Written By: James Henderson - Date published: 11:59 am, March 30th, 2012 - 56 comments
Categories: Judith Collins, national - Tags: cameron slater, civil war, Michelle Boag, simon lusk, trevor mallard
Within minutes of Simon Lusk’s name being linked to the leaking of the Boag email, a message came through on the tip line – Slater is going feral over Lusk’s name being mentioned. And well he might, Lusk is Cameron Slater’s meal ticket. After a stunned silence on Whaleoil for a few hours – Slater/Lusk were back with all the dirt they could sling.
Trevor Mallard was Slater/Lusk’s primary target (I’m using the names conjointly because they both use the Whaleoil pseudonym and who can be bothered sorting one from the other). I’m sure that having the same old material thrown at him again isn’t going to worry Mallard in the slightest. Slater even appeared on TV in sunglasses (to hide bloodshot eyes maybe?) to accuse Labour of being the ‘nasty’ party (oh the irony). Well, I’m pretty sure it feels nasty to have his little empire crumbling around him.
The lashing out at Boag continued as well. Slater/Lusk know they are in a civil war, and they know that unless they pull out all the stops, they’re sure to be on the losing side. It’s a sharp contrast to Farrar, who is obviously completely out of the loop on this fight and has taken a bland pro-National line. For Slater, there’s the personal element that Boag rolled his dad as party president – in a party that is all about elitism and personal power, that’s a scar that doesn’t fade.
Of course, all the ferocity of Slater/Lusk’s response since Lusk was named tells you that a nerve has been hit.
Wiser heads, like Farrar, will be counselling to bring the fight back behind closed doors. But Collins would have to make some kind of admission of fault over the leaks for that to happen though. And Slater just isn’t going to listen. Civil war holds no fears for him – he’s been smearing potential National candidates for a fee with Lusk for a while now. But that makes him a huge liability to the rest of the party. The question now is, what can they do about it?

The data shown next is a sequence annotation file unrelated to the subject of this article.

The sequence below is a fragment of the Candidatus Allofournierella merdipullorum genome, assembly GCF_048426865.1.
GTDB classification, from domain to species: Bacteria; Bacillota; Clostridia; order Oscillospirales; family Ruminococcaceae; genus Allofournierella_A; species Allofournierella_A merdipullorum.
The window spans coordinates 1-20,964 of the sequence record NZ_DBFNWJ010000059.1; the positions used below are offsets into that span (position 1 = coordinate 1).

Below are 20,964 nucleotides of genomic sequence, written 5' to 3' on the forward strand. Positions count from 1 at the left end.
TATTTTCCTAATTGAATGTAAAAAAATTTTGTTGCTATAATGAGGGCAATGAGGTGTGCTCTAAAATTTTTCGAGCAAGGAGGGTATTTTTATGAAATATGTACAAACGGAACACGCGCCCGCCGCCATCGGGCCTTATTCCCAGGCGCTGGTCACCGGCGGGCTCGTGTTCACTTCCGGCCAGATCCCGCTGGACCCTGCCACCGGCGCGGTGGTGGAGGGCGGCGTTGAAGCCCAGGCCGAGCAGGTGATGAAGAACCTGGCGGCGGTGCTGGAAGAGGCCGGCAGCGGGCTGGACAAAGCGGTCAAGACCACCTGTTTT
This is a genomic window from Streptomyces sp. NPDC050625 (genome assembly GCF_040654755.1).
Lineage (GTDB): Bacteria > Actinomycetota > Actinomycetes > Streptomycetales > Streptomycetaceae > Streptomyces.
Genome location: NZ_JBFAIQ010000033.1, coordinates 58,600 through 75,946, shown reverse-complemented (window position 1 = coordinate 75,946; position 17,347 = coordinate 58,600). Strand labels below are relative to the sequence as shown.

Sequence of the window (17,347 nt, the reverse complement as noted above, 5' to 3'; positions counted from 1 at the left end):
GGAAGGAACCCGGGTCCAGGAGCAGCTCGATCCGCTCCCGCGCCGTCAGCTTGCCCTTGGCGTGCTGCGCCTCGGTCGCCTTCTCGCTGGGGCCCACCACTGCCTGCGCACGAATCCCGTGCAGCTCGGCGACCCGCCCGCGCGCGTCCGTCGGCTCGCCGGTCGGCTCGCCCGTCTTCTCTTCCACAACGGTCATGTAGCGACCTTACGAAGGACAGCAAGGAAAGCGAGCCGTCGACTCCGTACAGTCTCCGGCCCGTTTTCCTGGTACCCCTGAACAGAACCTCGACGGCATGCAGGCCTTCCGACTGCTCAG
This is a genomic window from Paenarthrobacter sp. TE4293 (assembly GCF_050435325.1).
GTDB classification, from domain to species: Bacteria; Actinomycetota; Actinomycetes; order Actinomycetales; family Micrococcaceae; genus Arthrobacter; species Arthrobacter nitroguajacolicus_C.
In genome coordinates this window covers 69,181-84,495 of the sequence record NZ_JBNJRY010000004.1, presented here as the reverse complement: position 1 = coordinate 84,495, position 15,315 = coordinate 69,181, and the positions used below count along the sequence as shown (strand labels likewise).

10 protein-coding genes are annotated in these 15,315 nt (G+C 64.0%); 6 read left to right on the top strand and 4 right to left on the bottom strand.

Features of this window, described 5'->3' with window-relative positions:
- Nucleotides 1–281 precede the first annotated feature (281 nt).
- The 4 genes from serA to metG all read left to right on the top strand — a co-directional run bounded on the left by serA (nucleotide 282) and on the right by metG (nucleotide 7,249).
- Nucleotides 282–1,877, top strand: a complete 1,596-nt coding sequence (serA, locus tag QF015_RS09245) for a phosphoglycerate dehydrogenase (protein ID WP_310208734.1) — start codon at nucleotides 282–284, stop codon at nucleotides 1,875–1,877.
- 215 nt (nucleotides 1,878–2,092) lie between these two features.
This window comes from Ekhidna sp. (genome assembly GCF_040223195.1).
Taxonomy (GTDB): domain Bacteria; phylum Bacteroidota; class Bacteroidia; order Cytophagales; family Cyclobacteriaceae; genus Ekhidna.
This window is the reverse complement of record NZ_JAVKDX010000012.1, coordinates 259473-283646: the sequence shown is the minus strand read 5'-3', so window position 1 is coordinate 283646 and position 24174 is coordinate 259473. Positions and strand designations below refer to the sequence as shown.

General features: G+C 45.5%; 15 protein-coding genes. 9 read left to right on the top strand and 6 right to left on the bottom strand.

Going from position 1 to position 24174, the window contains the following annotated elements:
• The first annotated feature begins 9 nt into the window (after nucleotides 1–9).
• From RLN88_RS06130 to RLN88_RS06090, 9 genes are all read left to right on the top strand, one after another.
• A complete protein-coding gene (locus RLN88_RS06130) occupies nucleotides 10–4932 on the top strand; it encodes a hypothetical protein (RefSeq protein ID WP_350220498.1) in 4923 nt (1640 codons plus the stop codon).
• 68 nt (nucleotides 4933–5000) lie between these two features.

[Note: If you’re wondering about the basis for saying Slater/Lusk are paid to run campaigns for National party nominations, which frequently involve smearing other National nominees, check out this from Whaleoil:
Some boneheads in the Auckland region hierarchy have been putting about that candidates should not pay for advice or pay for strategy. They are as prissy and as puritanical as the old amateur era rugby people and need to stop this silliness. Laughably the main proponents of this argument are people who earn a living by charging for their services themselves.
If you want to be a National candidate there is a very small group of talented, experienced professionals who will greatly enhance your chances of winning. Yes they will cost, but who else won’t you pay – your lawyer, your accountant, your printer, your speech coach, the petrol station for the gas to get to delegate meetings? Professional advice costs money all over town, why not in politics?
What I can’t understand is why paying for someone who gives you the best chance of a long career in politics is wrong or unethical or whatever else the buggers muddle in Auckland seem to think is reason for not engaging professionals. Aspiring candidates should call the tip line if they want introductions to competent political advisors.
Blog readers are well aware of my views on people who behave unethically, and the best way to out them is to publish information. I realise pride is a sin, but I’m feeling just a little bit proud that I have contributed so meaningfully to the selection of a really good candidate and future National MP. I am also proud that National know that they cannot cover up skullduggery in the party. The tipline callers are many and varied and the truth will out.
– and if that was written by Slater, I’ll eat my hat]